Western States Petroleum Association Top Spender In 2013

Screen Shot 2014-02-11 at 4.21.26 PM By Dan Bacher | Feburary 10, 2014

The Western States Petroleum Association (WSPA), the most powerful corporate lobbying organization in Sacramento, spent over $4.67 million, more than any other interest group, while lobbying state government in 2013, according to data released by the Secretary State’s Office and compiled by Capitol Weekly.

 

Big Oil treated legislators to $13,000 dinner before fracking bill vote

Screen shot 2013-11-11 at 10.12.07 AM By Dan Bacher | November 7, 2013

There’s no doubt that the Western States Petroleum Association, Chevron and other oil companies use every avenue they can to dominate environmental policy in California, including lobbying legislators, contributing heavily to election campaigns, serving on state regulatory panels, and wining and dining politicians. Until we get the big corporate money out of politics, California will continue to be awash in a sea of oil money.

Oil industry treated California legislators to $13K dinner as fracking bill loomed

Screen shot 2013-11-06 at 2.57.01 PM By Laurel Rosenhall | November 4, 2013

As negotiations heated up at the end of the legislative session over a bill to regulate hydraulic fracturing in California, oil companies poured millions into lobbying the Legislature, quarterly reports released last week show.

The three interest groups that spent the most money lobbying in California between July 1 and Sept. 30 were oil and gas companies: Chevron ($1,696,477), the Western States Petroleum Association ($1,269,478) and Aera Energy LLC ($1,015,534), according to filings with the secretary of state.

Nearly $13,000 of the Western States Petroleum Association’s spending went toward hosting a dinner for 12 lawmakers and two staff members at one of Sacramento’s poshest venues: The Kitchen, known for its interactive dining experience where guests sit in the kitchen as cooks share details of the five-course meal. Moderate Democrats seemed to be the target audience for the treat: Assembly members Adam Gray, Henry Perea and Cheryl Brown attended, as did Sens. Norma Torres, Ron Calderon and Lou Correa.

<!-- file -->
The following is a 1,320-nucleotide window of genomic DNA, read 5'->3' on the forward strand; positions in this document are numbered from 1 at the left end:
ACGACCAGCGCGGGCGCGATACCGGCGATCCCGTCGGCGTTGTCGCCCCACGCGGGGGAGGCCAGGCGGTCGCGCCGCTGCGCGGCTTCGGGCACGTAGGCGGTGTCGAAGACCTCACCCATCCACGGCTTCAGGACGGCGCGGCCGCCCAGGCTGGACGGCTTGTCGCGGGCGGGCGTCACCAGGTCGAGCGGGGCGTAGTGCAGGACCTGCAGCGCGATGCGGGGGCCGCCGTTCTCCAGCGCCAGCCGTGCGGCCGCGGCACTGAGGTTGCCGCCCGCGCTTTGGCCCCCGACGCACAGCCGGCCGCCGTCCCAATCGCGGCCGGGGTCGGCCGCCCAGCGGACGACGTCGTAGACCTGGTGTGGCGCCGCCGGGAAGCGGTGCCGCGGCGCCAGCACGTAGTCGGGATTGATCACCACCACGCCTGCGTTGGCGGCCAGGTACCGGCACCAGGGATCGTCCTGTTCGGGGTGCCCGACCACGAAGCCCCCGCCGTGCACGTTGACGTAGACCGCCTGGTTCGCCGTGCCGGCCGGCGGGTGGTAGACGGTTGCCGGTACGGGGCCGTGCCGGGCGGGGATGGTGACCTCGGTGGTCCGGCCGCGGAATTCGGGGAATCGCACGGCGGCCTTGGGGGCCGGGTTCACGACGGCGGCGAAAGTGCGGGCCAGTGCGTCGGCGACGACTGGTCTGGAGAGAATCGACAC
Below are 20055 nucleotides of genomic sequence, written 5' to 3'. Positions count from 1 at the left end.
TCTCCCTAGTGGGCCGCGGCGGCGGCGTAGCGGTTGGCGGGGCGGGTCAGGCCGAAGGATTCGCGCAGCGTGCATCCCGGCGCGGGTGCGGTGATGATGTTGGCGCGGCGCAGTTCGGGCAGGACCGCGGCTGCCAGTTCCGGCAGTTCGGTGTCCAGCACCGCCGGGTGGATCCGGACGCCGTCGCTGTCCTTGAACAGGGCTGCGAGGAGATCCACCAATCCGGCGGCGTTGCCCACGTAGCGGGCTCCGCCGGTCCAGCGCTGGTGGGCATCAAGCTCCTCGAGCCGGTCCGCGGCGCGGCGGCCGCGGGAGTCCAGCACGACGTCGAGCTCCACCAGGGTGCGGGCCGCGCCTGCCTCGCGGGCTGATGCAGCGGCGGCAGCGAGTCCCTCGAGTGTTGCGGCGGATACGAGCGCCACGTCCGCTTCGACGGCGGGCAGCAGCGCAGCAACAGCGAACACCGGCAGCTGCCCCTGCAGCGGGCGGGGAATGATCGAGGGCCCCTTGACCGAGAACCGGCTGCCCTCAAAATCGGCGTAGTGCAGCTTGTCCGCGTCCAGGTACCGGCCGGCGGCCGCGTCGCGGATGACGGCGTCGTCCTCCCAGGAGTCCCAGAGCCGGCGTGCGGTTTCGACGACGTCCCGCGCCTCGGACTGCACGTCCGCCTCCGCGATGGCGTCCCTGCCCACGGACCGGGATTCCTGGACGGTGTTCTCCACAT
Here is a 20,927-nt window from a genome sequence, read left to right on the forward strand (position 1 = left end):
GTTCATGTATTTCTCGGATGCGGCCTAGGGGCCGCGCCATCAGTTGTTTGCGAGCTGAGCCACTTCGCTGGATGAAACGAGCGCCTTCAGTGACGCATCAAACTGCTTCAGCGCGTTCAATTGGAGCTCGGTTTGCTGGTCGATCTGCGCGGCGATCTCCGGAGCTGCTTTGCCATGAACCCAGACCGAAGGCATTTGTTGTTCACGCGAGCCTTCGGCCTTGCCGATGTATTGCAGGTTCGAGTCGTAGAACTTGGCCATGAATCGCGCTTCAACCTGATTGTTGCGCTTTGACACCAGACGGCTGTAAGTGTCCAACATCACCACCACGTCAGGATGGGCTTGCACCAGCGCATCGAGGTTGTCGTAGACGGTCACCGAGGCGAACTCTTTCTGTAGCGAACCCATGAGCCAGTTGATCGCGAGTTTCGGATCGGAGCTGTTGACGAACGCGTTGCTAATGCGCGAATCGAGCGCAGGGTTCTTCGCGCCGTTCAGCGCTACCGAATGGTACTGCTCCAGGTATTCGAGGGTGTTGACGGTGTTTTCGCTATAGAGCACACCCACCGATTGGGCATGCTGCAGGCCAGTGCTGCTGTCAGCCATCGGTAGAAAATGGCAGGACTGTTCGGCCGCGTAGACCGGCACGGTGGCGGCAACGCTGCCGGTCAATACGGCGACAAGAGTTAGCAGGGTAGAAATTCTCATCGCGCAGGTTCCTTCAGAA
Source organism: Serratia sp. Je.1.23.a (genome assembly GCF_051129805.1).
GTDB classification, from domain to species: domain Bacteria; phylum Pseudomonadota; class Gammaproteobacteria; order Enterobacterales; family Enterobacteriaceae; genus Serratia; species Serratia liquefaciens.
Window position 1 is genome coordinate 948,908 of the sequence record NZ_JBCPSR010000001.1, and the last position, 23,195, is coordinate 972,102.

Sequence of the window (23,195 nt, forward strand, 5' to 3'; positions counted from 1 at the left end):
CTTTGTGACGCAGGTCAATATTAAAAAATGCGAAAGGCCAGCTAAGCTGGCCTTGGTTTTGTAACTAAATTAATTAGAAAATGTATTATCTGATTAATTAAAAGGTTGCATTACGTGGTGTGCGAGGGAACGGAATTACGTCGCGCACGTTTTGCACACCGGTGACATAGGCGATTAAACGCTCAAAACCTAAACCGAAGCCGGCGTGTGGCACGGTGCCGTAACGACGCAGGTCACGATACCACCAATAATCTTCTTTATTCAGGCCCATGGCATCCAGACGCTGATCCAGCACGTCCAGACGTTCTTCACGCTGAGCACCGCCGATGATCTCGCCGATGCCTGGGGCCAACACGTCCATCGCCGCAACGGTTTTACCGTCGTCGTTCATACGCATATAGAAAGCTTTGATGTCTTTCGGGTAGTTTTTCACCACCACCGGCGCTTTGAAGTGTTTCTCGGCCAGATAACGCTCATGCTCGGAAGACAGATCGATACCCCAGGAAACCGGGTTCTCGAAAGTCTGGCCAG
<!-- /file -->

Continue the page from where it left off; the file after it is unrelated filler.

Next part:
Cracks In The “Fueling California” Coalition: Walmart No Longer Involved

Screen shot 2013-10-14 at 5.01.21 PM

Dana Hull | October 10, 2013 Remember Fueling California, the Chevron-funded group that is lobbying against California’s Low Carbon Fuel Standard?

There appear to be some cracks in the organization’s armor. Fueling California’s board of directors once included representatives from United Airlines, Walmart, UPS, Chevron and others. But Fueling California’s website no longer lists the board of directors at all, and Walmart confirmed it is no longer involved.

Scientific Review Finds Fatal Flaws with Oil Industry Study of AB32

An independent panel of scientific experts today reaffirmed that an oil industry association’s study of California’s landmark clean energy law (AB32), in particular the Low Carbon Fuel Standard, was flawed on a number of fronts, saying it did not “include a full accounting of the economic impacts, or the health and welfare impacts of the legislation on the broader population and economy of the state,” such as “positive effects on the health and welfare of the citizens of California that could result from the implementation of AB32.”

EVALUATING BCG’S REPORT: UNDERSTANDING THE IMPACTS OF AB32